What you need is totally dependent on your horses and how they respect a fence. All our horses were raised with electric and are contained by just one strand of electric polyrope, 3' high (2 strands where there are foals like in the picture) and they have never gone under, over, or through it. They'll graze to the edge, but just don't mess with it. It is inexpensive, quick to put up, and low maintenance.

    You're just been successfully dodging a bullet .

    We did the same thing with some pastured areas until an 8 year old QH who'd been contained with e-fencing since she was 6 months old spooked, panicked (we never knew what caused it) and we could see where she ran, brushed the fence so was obviously shocked, turned and from the tracks she ran through the fencing further in after it changed direction.

    Then they there's always the cases that all the training in the world won't help, which we've also encountered at times (more often) such as when a deer takes out a section of e-fencing. Fortunately that was always done when it was just being used to divide a pasture so everything was still within the primary pasture and we didn't have to go find them.

    I've contained animals with just a section of rope, but even though I've successfully done it at times I still wouldn't advise doing it for a permanent containment area. Experience as taught me that I prefer not to live on the edge and that the old saying "an ounce of prevention is worth a pound of cure" is very true.
         
        02-10-2014, 08:12 PM
      #7
    Green Broke
    You can use treated wood post , space about 8 to 10 feet apart, and put up some field fence or some no climb horse fence.
    I like my fence to be at Lease 5 ft tall , exterior fences I like to be about 6 ft tall .
    You staple the wire fence onto the post. You can also place boards across the top for a top rail . You can also use T post instead of wood, or used oil field pipe . I personally would not use just a hot wire as a perimeter fence. I like more substance and the wire fence helps to keep out stray dogs and coyotes. Good luck.
    And you were given the best advice,, Put up the best fence you can afford .
    You need to tape off the area you want fenced to figure out cost . Good luck.
         
        02-12-2014, 06:29 AM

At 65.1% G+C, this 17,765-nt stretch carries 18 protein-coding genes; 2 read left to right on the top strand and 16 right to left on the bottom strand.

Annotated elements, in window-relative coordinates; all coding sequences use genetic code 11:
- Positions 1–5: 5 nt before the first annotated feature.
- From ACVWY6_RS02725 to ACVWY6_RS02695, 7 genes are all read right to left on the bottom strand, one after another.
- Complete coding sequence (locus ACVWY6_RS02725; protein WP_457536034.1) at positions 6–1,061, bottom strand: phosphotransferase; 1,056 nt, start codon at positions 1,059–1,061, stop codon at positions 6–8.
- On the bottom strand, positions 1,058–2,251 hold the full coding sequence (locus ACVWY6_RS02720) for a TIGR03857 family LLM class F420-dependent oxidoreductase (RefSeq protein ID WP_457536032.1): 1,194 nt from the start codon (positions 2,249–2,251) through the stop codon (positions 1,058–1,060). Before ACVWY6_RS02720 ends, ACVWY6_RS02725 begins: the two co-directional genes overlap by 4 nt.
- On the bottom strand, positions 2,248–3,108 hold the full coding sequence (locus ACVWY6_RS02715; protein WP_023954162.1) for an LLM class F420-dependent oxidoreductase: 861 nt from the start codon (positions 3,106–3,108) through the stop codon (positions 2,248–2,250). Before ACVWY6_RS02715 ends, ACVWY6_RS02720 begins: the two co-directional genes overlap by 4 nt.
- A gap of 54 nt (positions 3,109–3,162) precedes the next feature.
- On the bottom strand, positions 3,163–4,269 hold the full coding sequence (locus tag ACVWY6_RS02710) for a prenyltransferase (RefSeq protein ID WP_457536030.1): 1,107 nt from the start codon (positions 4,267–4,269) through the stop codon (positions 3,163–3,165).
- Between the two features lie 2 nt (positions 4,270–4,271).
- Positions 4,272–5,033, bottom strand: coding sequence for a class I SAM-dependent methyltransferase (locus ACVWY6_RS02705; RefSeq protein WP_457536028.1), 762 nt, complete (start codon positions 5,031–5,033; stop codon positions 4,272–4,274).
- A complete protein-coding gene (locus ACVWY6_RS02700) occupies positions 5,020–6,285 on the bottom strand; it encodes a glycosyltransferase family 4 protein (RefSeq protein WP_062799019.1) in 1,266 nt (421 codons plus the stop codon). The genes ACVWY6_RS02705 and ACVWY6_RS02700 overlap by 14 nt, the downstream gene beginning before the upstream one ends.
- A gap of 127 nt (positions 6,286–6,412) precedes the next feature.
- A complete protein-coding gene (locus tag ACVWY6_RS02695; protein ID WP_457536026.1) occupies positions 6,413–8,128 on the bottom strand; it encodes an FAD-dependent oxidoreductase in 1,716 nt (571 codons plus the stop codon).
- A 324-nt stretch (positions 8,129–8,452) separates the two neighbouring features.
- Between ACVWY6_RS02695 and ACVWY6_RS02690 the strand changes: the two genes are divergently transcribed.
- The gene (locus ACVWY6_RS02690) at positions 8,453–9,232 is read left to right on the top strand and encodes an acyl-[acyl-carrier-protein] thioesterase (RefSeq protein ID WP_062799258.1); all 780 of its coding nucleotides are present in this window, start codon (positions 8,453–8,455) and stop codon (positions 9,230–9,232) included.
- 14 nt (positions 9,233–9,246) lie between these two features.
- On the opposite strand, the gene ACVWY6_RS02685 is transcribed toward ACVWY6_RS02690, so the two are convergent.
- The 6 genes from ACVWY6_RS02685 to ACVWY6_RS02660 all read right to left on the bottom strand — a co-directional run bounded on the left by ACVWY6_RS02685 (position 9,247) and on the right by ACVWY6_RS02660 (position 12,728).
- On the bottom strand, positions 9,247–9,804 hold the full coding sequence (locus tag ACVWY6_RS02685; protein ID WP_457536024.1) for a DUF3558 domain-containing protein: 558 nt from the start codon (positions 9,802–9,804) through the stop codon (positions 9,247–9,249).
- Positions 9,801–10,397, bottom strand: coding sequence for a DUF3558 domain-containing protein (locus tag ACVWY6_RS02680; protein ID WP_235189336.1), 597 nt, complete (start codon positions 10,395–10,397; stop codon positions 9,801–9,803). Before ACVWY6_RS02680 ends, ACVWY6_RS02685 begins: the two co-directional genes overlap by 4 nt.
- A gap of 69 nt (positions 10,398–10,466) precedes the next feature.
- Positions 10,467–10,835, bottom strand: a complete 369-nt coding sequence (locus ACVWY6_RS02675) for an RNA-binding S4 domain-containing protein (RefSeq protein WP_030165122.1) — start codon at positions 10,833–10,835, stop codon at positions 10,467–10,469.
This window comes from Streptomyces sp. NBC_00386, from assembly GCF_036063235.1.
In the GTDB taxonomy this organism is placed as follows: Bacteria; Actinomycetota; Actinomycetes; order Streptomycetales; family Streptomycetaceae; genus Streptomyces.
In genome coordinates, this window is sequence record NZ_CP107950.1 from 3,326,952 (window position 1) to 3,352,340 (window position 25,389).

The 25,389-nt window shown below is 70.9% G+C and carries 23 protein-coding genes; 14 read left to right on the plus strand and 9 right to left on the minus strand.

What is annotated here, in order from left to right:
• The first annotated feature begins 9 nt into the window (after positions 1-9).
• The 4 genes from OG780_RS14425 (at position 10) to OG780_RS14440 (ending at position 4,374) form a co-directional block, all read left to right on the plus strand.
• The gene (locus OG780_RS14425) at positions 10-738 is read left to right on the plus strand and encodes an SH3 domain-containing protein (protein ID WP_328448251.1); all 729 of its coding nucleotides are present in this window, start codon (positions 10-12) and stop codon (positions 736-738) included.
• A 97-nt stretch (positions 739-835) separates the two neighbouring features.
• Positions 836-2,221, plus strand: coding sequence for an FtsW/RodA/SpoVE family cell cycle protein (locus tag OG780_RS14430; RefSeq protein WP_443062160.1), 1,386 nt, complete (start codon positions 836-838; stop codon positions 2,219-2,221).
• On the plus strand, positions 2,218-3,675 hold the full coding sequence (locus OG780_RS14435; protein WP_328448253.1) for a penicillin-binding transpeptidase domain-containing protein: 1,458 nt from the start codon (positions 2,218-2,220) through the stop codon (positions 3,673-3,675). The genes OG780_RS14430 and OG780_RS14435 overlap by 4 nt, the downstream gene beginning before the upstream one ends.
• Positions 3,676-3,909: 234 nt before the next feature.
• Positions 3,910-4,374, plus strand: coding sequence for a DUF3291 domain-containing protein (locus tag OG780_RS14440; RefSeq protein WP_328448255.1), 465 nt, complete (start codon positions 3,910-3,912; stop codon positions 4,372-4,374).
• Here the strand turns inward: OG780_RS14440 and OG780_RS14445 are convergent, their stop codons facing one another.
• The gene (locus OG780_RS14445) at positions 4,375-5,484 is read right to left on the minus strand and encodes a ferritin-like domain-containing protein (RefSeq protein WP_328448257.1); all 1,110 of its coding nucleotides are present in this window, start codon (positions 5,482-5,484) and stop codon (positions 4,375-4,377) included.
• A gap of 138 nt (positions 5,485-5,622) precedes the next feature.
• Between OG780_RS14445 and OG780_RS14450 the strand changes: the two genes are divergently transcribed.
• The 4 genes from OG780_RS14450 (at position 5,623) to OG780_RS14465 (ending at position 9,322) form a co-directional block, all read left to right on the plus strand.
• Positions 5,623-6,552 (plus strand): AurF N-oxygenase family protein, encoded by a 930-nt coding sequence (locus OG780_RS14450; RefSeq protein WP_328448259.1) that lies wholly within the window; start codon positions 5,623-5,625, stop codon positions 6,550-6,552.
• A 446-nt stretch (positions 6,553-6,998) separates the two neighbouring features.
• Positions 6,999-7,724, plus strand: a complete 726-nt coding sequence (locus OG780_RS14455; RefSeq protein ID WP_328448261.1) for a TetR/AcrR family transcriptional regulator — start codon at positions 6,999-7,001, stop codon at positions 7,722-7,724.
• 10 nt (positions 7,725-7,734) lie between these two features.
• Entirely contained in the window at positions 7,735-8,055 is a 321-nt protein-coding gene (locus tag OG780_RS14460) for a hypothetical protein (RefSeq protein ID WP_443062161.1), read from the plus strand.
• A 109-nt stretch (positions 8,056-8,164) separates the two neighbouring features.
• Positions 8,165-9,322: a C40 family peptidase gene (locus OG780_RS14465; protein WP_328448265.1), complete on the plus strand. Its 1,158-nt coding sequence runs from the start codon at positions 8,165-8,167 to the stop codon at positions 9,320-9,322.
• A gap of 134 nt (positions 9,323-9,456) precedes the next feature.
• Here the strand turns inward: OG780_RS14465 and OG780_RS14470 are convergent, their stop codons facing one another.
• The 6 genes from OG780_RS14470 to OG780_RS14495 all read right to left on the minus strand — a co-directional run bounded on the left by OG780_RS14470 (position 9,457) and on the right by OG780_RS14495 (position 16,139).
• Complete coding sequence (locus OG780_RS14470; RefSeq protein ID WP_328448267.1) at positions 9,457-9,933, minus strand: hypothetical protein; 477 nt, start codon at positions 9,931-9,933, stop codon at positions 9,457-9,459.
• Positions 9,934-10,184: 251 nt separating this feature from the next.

#8
    Green Broke
    I like electric fencing on pretty much every fence. It teaches the horse to keep away from fences, whether they be wood or wire or something else. So many horses get injured on fences, or damage them or rugs it's just good to keep them away. Beyond that it will be a matter of cost. Post and rail would be lovely, but it my country 90% of fences are star picket and wire... not the best but they do the job, the electric keeps the whole thing a little safer though.
         
        02-12-2014, 08:57 AM
      #9
    Green Broke
    We did some work on our front fence yesterday-replacing rotten posts, etc.-found a spot where something on the outside had almost completed digging in-took care of that, too. We will have to establish a routine for fence checking-our side fences were already here as per the neighbors, so we were lucky not having to invest much moneywise.
         
        02-12-2014, 09:54 AM
      #10
    Weanling
    My number one choice is post and rail, with a strand of electric along the top. But lumber is costly, so my second choice is heavy gauge stock wire and electric (considerably cheaper). If you use stock wire, make sure it is strung taut with a fence puller or come-along, and if it is the deer and rabbit fence make sure it is the right way up, with the smaller squares at the bottom to prevent a horse putting a foot through it. A strand of electric along the top will stop them from leaning over it to graze and stretching it down. Good luck, and have fun with your new horse! Post pics when you can.